Manual therapy + movement for the masses

Head and Neck Pain

Head and Neck Pain
December 14, 2016 Phillip Snell

1. Identify provocative movement
2. Consider involved neurology for potential neuropathic component
3. Assess for neural sensitivity
4. Apply treatment to improve mechanical interface of the involved neuro
5. Re-test provocative movement
6. Apply homecare and perform regularly until sensitivity to movement normalizes

Common Diagnosis

  • Muscle tension headache
  • Migraine headache
  • Tinnitus
  • Temporomandibular disorder (TMD)
  • Greater occipital neuralgia
  • Cervicalgia
  • Whiplash disorder
  • Cervical sprain/strain

Target Neurology

  • Greater auricular n.
  • Lesser occipital n.
  • Transverse cervical n.
  • Supraclavicular n.
  • Greater occipital n.

When evaluating for the potential involvement of superficial neurology in pain syndromes, make sure to first establish the location of the primary pain and/or identify a painful movement or activity. This allows a quick audit of the effect of treatment after applying DTM.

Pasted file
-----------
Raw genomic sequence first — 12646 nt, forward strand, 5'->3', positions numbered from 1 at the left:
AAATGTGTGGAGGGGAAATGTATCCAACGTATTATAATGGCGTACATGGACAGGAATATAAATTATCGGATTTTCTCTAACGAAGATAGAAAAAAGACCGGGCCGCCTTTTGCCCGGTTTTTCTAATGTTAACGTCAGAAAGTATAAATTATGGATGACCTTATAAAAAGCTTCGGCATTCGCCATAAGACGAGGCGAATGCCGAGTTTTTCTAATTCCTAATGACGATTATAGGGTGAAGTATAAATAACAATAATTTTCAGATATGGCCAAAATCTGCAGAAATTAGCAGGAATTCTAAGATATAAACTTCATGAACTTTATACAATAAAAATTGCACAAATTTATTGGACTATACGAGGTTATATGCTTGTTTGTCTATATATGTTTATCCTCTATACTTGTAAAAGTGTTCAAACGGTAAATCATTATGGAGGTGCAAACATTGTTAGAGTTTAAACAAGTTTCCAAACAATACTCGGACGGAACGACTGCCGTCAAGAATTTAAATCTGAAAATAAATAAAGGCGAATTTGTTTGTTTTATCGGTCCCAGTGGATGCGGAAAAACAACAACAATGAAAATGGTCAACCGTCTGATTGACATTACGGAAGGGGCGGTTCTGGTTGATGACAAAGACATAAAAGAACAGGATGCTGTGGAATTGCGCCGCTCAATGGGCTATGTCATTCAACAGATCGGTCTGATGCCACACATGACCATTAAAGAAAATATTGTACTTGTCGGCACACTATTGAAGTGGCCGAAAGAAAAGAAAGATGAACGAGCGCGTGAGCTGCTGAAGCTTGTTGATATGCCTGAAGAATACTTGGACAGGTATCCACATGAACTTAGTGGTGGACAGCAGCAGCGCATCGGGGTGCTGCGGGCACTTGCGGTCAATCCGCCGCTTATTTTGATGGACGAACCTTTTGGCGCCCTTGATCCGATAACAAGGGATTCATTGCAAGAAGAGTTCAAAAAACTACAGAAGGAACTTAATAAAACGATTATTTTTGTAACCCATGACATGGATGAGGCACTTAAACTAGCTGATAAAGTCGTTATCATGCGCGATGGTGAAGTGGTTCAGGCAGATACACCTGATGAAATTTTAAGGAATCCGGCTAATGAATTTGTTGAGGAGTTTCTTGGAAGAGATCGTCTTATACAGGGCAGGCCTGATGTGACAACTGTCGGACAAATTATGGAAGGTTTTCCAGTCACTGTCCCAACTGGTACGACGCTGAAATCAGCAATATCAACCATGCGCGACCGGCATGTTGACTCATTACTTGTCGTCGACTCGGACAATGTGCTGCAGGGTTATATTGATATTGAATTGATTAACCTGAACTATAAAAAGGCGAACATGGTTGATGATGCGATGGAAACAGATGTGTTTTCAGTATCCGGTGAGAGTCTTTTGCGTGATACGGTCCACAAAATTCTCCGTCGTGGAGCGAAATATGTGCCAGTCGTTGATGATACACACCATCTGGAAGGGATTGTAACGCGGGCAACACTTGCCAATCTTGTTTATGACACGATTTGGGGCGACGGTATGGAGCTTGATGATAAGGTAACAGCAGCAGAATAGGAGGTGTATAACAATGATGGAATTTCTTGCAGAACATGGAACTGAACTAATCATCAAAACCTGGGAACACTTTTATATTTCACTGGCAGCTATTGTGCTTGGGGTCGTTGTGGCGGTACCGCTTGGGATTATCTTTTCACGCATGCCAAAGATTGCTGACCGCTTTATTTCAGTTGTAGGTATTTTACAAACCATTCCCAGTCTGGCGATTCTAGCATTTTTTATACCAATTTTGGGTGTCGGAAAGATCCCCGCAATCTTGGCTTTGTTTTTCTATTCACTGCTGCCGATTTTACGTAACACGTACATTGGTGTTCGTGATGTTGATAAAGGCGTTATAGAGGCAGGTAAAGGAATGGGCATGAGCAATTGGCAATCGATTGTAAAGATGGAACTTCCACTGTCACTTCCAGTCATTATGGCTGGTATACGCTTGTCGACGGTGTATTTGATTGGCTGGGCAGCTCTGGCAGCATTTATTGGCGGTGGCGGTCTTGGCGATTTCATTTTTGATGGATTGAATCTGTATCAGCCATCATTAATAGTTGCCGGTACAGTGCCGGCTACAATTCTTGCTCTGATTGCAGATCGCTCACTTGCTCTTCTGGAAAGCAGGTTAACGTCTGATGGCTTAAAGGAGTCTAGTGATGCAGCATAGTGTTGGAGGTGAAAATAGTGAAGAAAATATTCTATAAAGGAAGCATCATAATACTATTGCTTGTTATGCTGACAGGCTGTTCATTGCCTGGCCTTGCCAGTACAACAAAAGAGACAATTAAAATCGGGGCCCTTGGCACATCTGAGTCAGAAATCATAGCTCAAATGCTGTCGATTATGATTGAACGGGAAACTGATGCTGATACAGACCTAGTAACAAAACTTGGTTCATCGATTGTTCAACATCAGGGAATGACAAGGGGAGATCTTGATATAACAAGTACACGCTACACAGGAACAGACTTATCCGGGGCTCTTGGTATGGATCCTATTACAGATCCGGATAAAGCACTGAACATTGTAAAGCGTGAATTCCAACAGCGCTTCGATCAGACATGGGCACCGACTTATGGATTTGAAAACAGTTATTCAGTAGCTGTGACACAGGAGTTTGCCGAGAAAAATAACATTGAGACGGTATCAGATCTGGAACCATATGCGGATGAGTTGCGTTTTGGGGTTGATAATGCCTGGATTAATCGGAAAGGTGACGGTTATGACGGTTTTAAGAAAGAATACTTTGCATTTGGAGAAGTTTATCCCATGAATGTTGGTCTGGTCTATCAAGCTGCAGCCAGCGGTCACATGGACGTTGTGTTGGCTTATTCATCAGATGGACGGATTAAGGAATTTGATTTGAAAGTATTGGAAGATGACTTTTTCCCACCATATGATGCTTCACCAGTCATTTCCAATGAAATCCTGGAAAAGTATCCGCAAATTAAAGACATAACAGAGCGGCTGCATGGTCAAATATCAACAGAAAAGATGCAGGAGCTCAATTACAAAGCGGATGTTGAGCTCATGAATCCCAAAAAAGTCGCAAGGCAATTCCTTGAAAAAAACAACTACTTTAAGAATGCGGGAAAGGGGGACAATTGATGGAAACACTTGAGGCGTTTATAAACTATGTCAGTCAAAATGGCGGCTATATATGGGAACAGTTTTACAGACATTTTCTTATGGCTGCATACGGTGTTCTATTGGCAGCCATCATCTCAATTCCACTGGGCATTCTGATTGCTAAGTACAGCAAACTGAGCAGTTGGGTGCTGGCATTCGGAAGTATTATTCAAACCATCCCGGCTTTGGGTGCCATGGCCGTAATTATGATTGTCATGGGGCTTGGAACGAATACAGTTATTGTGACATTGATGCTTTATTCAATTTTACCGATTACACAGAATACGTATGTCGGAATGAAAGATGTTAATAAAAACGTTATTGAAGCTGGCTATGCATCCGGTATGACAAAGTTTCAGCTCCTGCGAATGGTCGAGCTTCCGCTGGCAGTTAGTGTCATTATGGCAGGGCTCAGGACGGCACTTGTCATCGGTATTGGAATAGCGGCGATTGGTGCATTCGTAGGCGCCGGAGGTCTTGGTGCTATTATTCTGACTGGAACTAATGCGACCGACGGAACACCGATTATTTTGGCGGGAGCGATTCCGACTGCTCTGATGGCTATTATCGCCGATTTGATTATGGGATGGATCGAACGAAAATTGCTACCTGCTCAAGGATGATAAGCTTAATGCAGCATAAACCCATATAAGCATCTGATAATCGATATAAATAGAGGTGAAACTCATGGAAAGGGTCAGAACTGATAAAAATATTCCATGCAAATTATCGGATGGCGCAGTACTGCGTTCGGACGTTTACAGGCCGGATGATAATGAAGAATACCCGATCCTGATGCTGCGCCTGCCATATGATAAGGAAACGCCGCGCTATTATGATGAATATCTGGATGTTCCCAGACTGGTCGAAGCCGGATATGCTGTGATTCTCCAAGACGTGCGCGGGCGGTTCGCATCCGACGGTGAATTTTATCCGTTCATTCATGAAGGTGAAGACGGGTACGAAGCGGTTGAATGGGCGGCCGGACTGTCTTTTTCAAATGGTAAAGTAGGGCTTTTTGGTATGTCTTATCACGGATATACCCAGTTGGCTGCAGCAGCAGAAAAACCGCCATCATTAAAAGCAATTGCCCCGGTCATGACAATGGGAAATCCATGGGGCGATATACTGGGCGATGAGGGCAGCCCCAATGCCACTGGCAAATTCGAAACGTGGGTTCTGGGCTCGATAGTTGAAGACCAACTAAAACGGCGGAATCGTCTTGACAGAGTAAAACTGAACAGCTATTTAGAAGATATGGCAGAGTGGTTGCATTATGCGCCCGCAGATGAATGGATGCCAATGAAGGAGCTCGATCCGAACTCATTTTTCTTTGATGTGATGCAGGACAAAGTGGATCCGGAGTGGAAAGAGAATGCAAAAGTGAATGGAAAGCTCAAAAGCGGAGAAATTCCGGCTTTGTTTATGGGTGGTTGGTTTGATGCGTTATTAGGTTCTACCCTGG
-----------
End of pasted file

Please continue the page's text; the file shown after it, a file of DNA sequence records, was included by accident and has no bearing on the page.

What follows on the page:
Commonly, complaints of radiating headache pain that starts in the back of the head (occipital area) and moves toward the forehead or eye, will involve the course of the greater occipital nerve. Lateral neck and shoulder pain should warrant evaluation of Erb’s Point, especially along the course of the supraclavicular nerve.

Follow the basic principles listed above. If findings suggest improvement with the DTM process, apply several times daily until the symptoms resolve. Benefit tends to be cumulative, with longer periods of pain-free experience as the course of home treatment continues. The addition of movement either while applying the skin traction or just after is important to allow the body to experience the now novel movement in the absence of pain.

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